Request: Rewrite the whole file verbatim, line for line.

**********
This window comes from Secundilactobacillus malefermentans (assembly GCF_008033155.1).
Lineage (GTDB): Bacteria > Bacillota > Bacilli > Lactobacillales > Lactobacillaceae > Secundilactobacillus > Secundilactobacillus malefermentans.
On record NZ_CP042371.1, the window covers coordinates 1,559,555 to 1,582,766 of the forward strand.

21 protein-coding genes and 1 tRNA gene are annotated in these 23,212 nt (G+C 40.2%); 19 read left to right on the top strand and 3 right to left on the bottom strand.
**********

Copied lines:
This window comes from Secundilactobacillus malefermentans (assembly GCF_008033155.1).
Lineage (GTDB): Bacteria > Bacillota > Bacilli > Lactobacillales > Lactobacillaceae > Secundilactobacillus > Secundilactobacillus malefermentans.
On record NZ_CP042371.1, the window covers coordinates 1,559,555 to 1,582,766 of the forward strand.

21 protein-coding genes and 1 tRNA gene are annotated in these 23,212 nt (G+C 40.2%); 19 read left to right on the top strand and 3 right to left on the bottom strand.